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Will Brexit And Covid-19 End The EU?

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Via Zerohedge

Authored by Alasdair Macleod via GoldMoney.com,

The EU and euro face a sudden deterioration in economic conditions due to the coronavirus, which seems certain to widen the differences between Germany and the spendthrift Mediterranean members. But a more immediate problem is the increasing likelihood that the ECB will lose control over financial asset prices, particularly those of government bonds.

In the short-term, it seems likely the euro will rise against the dollar as currency and financial distortions, principally in the fx swap market, are unwound. However, the eurozone faces a developing financial crisis comprised of the following elements: a collapse in economic activity, escalating payment failures, a drastic contraction of bank credit and a collapse in bond prices, as well as the medium used to buy them (the euro).

Eventually, Germany will go it alone by introducing a gold-backed mark, which will only happen after the European Project is finally abandoned.

Introduction

Brexit came as a shock to the political bureaucracy that comprises the European Union. They had, and still have an ostrich-like stance with their heads in the sand and their rear ends exposed to passing dangers. Their economic incompetence has been exposed for all to see as well as their political ineptitude.

Professional politicians with any semblance of a democratic mandate do not work in Brussels but run the nation states that comprise the union. We can criticise national politicians for their ignorance on what makes their electorates wealthier and happier. They are elected by the ignorant for their own ignorance, but soon learn the political ropes that keep them in power. Or they fail and are rapidly ejected, often ending up in Brussels.

The EU is divorced from the need for realistic political representation. It is the collective dustbin for the power-seekers who have either been ejected by their own national electorates, or who are simply unelectable. It is heaven for power wannabes unwilling to face the consequences of their actions. And as the body of these dangerously inept individuals has grown, they have ensured a bureaucratic cancer has spread into national administrations. You can’t do this minister, because Brussels over-rules it. A bureaucratic statis has spread throughout the administrations of member states.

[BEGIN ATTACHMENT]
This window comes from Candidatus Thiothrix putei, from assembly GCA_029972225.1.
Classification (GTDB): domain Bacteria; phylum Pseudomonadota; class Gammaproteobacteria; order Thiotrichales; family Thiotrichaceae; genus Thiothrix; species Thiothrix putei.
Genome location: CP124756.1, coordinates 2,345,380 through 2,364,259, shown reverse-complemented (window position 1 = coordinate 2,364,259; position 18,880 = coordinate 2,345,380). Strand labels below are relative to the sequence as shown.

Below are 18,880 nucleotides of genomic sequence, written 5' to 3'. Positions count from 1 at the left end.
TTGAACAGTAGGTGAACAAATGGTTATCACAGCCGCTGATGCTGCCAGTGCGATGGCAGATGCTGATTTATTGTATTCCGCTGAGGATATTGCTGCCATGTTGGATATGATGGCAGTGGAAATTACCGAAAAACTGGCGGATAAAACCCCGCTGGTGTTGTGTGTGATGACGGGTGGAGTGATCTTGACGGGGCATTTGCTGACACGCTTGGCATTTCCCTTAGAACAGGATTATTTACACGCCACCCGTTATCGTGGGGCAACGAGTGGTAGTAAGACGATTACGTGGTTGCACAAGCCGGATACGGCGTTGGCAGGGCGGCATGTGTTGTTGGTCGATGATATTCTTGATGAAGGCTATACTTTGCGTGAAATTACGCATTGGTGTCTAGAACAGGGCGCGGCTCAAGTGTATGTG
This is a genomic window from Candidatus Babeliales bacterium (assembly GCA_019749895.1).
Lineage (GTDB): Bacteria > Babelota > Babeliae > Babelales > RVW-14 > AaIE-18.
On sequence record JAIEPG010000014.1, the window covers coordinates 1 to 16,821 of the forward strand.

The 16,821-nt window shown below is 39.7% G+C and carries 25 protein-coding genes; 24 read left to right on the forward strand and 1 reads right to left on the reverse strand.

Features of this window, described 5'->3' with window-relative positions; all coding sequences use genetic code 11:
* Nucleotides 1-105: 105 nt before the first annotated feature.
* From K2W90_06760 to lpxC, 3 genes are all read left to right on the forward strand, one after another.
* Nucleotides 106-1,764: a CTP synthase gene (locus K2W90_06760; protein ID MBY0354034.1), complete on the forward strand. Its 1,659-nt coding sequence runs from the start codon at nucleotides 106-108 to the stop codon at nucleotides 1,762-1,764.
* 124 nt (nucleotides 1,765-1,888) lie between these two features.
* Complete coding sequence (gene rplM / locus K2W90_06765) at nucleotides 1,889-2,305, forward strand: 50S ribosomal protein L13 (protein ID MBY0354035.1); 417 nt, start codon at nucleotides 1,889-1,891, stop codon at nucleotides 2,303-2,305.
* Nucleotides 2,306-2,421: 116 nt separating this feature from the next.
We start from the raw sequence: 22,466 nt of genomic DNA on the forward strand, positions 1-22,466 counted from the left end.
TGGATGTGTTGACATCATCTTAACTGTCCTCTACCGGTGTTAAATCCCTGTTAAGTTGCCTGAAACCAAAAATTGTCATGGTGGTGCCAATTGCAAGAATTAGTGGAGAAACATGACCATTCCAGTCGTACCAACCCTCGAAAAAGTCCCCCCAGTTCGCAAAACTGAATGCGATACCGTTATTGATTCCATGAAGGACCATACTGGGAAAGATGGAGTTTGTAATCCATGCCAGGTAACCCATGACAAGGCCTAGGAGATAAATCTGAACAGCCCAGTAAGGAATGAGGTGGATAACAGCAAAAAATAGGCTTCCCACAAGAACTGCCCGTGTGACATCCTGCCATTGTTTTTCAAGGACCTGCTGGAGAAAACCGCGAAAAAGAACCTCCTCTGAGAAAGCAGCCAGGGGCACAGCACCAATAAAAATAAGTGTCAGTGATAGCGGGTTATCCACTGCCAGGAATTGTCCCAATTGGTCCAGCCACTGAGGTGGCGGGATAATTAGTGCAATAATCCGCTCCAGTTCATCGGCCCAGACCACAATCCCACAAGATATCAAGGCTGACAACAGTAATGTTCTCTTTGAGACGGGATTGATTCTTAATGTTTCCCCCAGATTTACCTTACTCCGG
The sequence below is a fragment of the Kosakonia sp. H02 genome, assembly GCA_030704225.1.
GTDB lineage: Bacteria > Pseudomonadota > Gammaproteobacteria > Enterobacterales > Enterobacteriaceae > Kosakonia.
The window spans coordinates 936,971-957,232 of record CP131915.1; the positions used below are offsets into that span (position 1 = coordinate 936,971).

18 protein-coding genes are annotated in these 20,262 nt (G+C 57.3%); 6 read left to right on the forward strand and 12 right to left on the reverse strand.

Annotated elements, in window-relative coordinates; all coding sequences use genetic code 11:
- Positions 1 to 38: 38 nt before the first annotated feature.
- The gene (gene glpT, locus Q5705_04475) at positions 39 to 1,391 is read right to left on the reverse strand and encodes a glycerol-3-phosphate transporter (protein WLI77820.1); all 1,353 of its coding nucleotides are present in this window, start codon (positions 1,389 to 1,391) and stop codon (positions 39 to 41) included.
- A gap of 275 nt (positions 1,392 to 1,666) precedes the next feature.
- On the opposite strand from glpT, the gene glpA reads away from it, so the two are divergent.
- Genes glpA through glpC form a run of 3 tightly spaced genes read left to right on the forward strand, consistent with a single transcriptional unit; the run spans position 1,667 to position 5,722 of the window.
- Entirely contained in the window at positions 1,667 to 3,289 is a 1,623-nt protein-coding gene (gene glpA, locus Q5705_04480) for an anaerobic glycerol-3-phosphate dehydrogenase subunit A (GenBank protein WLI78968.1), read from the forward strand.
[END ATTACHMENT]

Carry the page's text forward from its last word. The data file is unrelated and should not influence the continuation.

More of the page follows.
This was what Brexit challenged and exposed. The establishments in Whitehall and Westminster have become full-on eurocrats, dismissive of Britain’s own parliamentary democracy and remain fully committed to the European project.

Our dictionaries tell us that a moral statis is a condition where things do not change, move or adapt, which is definitely true of the EU’s economic policies. Other than the one change, which is its relentless acquisition of power to intervene and distort, this describes Brussels to a tee. The Eurocrats despise free markets, the source of external change, and seek to control them through mountains of suffocating regulations. As arch-protectionists they find it impossible to permit free trade except under duress. The overwhelming majority of the EU’s free trade agreements are with small insignificant states which are immaterial to the bigger picture. As an entrepôt, Britain’s escape will show by comparison just how much the EU has become a socialising command economy. It has too much in common with the old, centralising USSR and its satellites, a lighter touch perhaps and without the gulags.

However, change is a fundamental part of the human condition, and it is coming from a wholly unexpected direction. The spread of the coronavirus is shutting down the European economy. In increasing numbers people are no longer travelling. The spread of the virus, whether through fear or fact, is sharply reducing both production and demand. Indebted businesses will not have the cashflow to pay debt interest and supply chains will be riddled with payment failures. Previously acceptable debt is becoming junk. Banks will need to be rescued from defaulting customers and the euro’s future will be increasingly questioned.